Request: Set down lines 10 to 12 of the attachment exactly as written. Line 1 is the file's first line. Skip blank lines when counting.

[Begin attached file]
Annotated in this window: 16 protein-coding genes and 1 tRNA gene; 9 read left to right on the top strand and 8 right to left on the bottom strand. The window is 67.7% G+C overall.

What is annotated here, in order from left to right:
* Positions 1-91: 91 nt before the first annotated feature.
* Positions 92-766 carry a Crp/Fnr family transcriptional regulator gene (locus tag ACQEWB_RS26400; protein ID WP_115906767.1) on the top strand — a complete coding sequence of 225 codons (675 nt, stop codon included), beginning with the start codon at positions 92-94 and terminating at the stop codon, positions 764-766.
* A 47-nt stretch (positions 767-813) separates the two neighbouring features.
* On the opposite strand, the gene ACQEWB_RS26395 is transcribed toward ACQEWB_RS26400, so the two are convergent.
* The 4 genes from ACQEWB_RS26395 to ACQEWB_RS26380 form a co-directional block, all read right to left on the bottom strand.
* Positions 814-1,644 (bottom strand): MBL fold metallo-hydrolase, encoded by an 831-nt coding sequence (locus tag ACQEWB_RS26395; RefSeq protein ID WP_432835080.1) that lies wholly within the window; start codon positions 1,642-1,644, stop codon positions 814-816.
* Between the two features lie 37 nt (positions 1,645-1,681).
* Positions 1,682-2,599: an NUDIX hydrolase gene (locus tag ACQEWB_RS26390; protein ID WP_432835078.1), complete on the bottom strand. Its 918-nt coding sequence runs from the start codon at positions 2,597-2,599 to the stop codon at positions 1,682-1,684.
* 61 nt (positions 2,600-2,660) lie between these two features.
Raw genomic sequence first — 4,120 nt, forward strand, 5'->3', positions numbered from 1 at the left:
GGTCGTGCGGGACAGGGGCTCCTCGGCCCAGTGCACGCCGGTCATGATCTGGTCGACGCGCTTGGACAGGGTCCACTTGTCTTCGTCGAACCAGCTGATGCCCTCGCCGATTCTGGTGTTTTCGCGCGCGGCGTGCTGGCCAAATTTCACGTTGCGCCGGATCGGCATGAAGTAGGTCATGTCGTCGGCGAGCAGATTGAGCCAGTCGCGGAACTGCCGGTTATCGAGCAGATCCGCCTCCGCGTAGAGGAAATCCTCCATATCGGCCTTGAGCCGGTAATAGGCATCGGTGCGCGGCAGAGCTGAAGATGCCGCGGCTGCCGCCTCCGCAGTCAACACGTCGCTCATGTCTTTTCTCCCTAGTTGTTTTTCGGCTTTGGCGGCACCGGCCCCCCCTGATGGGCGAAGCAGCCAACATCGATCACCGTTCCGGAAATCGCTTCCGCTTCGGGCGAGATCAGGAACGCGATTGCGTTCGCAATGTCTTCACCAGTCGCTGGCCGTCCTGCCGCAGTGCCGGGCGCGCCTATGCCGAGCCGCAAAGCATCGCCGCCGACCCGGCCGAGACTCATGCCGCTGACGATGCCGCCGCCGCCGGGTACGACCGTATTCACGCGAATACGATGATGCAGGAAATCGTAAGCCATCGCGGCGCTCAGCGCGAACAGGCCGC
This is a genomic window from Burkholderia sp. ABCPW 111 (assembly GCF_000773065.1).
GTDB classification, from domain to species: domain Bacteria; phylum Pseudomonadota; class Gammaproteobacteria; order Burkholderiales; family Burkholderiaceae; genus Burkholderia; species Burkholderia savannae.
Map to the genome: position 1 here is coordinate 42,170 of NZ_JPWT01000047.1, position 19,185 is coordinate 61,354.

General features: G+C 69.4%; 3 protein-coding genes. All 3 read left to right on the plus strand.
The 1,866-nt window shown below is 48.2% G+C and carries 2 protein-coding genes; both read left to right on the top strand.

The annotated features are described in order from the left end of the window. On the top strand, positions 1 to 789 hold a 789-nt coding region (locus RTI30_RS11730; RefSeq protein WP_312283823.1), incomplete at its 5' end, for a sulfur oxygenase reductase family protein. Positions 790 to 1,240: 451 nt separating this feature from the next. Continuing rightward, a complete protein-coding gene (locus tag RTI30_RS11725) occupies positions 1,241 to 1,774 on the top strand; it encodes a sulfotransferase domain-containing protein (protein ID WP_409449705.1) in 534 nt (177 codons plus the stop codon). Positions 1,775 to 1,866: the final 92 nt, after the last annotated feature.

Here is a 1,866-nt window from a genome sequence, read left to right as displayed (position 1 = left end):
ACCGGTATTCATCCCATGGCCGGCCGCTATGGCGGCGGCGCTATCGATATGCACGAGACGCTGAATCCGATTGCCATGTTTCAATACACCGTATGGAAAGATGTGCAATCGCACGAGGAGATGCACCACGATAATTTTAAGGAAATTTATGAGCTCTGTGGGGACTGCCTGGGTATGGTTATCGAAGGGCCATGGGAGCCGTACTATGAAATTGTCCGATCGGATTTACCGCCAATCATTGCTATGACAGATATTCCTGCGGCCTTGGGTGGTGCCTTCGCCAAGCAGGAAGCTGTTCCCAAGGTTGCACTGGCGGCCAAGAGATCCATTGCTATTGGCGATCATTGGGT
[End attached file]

* Positions 1,682-2,599: an NUDIX hydrolase gene (locus tag ACQEWB_RS26390; protein ID WP_432835078.1), complete on the bottom strand. Its 918-nt coding sequence runs from the start codon at positions 2,597-2,599 to the stop codon at positions 1,682-1,684.
* 61 nt (positions 2,600-2,660) lie between these two features.
Raw genomic sequence first — 4,120 nt, forward strand, 5'->3', positions numbered from 1 at the left: